Zoosk, the online dating company with 38 million members, is today launching a new application called Lively, aimed at a younger demographic. The app is meant to be Zoosk’s answer to Tinder’s success, but it moves beyond the “hot or not” swiping mechanism Tinder popularized in favor of something more original: stitched together photo and video collages that tell the stories of its users’ lives.
The app is the first to emerge from Zoosk’s in-house incubator, Zoosk Labs, where the company has been experimenting with ideas that could expand its core business.
According to Zoosk’s Vice President of Product Management Behzad Behrouzi, Lively is not intended to eventually replace Zoosk, but will rather live as a standalone offering.
“We continue to experience an increase in demand for digital dating services and have reached the point where we are able to build and take a product to market that is focused on more specific demographics or dating approaches,” Behrouzi says of why Zoosk wanted to build a new app.
The real reason for Zoosk’s expansion, however, is that it’s being killed by Tinder. The company laid off a third of its staff earlier this year, which followed other layoffs the year prior, as well as the exit of its founders and a ditched IPO.
However, the company claims it has been EBITDA profitable for the past six quarters, and has just seen its second consecutive quarter of revenue growth. Still, it has had to achieve these numbers the hard way – it needs a new and popular app to remain competitive.
What makes Lively different from not only Zoosk, but also other dating apps on the market today, is the way it uses media to enhance users’ profiles.
The app automatically compresses the photos and videos users upload, then turns them into moving “story” collages, which feature transitions and movement.
These stories are meant to better show off someone’s personality, lifestyle and interests, without requiring that potential dates swipe through a dozen some photos to get a sense of the person in question. Their animated look-and-feel give the app its name.
The company also notes that, in a user survey of those ages 18 to 34, the overwhelming majority (90%) said that they were more likely to reach out to someone with more pictures or videos on their profile. And nearly three-quarters of women and over half of men said they found that traditional social media profiles are more informative about a person than their dating profile.
Lively attempts to mimic a more social experience with this “stories” feature. Users can upload new stories at any time, giving profiles a more dynamic feel.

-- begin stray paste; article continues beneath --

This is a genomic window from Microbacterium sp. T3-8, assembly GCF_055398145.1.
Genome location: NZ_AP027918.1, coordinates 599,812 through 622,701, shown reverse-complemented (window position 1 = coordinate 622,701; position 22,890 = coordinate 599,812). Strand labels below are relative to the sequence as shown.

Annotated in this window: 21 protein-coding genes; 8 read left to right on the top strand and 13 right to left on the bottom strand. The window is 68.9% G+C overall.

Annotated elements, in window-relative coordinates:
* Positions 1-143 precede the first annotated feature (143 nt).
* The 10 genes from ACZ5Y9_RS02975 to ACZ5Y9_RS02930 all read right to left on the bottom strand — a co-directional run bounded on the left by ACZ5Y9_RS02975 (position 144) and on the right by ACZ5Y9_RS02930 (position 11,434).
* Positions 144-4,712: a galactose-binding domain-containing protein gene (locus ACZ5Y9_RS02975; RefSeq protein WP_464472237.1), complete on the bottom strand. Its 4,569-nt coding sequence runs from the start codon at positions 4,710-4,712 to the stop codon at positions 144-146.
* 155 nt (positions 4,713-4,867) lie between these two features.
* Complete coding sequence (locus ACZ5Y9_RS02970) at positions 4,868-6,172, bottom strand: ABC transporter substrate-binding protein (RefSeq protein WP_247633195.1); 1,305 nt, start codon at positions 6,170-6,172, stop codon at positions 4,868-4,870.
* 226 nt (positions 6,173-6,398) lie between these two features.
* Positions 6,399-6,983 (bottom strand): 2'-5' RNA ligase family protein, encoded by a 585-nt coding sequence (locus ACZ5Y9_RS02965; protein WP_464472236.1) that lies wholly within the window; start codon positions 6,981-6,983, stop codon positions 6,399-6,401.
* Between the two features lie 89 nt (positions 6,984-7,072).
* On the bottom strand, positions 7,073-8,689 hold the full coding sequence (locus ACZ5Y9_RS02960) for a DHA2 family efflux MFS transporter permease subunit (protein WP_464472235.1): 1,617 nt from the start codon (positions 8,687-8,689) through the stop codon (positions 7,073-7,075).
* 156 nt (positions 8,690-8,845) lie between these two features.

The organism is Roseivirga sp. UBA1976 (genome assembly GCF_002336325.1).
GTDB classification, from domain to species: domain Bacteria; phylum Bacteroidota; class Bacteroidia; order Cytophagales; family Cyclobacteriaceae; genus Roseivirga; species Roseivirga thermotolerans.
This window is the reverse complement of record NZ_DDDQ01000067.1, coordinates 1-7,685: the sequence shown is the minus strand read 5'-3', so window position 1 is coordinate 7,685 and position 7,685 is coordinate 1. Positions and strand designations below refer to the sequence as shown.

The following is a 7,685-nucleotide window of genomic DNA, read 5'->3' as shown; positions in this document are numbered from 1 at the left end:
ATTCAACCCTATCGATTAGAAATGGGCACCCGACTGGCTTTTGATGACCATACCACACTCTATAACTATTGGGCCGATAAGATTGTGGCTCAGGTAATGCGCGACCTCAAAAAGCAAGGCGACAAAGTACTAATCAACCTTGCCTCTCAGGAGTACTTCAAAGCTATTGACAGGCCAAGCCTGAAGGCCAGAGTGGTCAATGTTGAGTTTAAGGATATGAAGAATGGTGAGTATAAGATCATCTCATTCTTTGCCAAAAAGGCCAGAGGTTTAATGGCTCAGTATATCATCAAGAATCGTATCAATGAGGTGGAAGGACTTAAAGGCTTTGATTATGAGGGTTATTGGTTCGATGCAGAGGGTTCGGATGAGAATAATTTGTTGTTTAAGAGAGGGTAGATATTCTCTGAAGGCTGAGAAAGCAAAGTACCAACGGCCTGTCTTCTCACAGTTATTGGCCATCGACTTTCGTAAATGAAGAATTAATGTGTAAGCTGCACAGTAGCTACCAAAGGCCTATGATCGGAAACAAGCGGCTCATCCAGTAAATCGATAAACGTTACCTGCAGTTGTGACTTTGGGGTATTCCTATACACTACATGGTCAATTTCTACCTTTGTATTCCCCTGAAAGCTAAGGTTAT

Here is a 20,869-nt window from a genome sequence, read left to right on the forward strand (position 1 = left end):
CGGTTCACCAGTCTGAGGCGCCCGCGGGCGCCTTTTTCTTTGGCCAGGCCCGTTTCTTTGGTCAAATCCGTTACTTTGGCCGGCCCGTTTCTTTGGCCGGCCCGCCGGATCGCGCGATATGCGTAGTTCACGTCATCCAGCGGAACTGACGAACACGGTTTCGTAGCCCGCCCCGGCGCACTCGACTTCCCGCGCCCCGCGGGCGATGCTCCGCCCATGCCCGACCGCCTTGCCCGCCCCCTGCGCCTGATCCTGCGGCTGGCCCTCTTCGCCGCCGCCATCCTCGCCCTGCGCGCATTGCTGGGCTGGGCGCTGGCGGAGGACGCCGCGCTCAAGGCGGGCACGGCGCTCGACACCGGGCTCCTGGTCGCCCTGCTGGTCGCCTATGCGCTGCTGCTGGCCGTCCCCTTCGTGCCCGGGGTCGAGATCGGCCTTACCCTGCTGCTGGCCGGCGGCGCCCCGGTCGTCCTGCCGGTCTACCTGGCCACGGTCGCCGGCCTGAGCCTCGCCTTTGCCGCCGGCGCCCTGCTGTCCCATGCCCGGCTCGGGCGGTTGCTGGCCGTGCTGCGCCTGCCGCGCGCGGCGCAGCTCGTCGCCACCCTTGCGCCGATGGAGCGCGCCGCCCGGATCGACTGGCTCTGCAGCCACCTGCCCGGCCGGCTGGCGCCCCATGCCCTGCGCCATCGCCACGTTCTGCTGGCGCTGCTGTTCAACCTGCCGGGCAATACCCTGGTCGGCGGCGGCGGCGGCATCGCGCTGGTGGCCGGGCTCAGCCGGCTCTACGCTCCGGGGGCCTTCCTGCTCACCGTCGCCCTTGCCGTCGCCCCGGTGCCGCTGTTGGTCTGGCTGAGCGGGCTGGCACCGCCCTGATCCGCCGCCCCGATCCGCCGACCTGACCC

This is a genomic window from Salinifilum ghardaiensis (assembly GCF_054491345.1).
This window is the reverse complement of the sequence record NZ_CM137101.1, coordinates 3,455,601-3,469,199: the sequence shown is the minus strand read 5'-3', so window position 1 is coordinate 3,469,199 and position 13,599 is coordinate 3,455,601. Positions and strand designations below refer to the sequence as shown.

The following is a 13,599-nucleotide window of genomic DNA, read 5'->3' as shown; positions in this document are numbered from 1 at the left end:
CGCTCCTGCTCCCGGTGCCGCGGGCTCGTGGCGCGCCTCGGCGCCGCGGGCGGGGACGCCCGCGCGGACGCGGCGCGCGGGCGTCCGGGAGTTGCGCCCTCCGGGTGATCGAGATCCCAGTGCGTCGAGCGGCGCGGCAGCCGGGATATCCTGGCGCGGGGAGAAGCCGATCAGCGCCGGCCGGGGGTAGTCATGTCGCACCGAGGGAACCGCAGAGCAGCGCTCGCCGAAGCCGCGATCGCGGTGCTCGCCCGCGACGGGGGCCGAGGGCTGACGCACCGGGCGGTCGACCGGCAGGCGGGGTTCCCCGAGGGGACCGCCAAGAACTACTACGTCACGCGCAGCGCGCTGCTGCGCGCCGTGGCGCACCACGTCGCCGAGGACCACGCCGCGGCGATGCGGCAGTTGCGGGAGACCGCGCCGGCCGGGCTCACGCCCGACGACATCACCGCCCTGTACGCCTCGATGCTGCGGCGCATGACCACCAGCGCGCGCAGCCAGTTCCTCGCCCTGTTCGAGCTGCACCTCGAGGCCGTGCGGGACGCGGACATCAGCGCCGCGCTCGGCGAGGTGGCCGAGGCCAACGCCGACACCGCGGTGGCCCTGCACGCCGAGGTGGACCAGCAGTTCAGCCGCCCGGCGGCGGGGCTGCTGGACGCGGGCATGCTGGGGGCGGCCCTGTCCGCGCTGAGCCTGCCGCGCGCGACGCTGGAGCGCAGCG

Behrouzi says that these stories can help create chemistry online.
“Experiences replace selfies and moving stories replace text as the focal point of member profiles. Lively helps capture those intangible moments and aspects of someone’s character that draw people together. How they hold a drink, laugh at a joke, or move through a room,” he explains.
To use Lively, people sign up using Facebook, then pick photos and videos from their social media profiles (including also Instagram), or their phone’s Camera Roll.
While these stories can make for more interesting, engaging collages when complete, the problem with tapping into videos is that people are often recording what they’re doing, not themselves. That means your story might show that you’ve just seen a great band, for example, but it might not include any footage of you.
However, Lively will include rotating prompts that suggest new story ideas to daters which will help remind them to keep their profile up-to-date with more current content. By adding new stories, they’ll also be able to “boost” their visibility on the app.
After viewing someone’s story, you can click a heart button to like them. If the match is mutual, you’re alerted, similar to other dating apps. Matched users can then chat via an in-app messaging system.
While Zoosk’s older flagship application is much like Match.com as it requires a subscription in order to actually communicate with other users, Lively will be a free application – at least for the time being. Behrouzi says that the app was designed with monetization opportunities in mind, but declined to provide details.
Lively is “launching” in San Francisco as that’s where the initial user base will be located. However, the app is available nationally on the iTunes App Store. While it won’t prevent sign-ups from those outside the city, there may not be as many users in other markets.
The only requirement for using the app is a Facebook profile, which is how the app checks to see if its users are 18 or older.
The new app isn’t very difficult to use, but its focus on stories comes at the expense of more detailed profiles, I found. Instead of allowing users to write out longer posts to describe themselves, it only asks a few basic questions: height, occupation, ethnicity, religion and an “about me” section – all of which are optional, or pulled in from Facebook.
That said, the app is more visually stimulating than competitors like Tinder, Bumble, Match, OKC, POF, and others, given the way it incorporates these image-and-video collages. But navigating its user interface is not as simple as Tinder, either, which could be a challenge as it gets off the ground.
Lively is a free download, here on iTunes.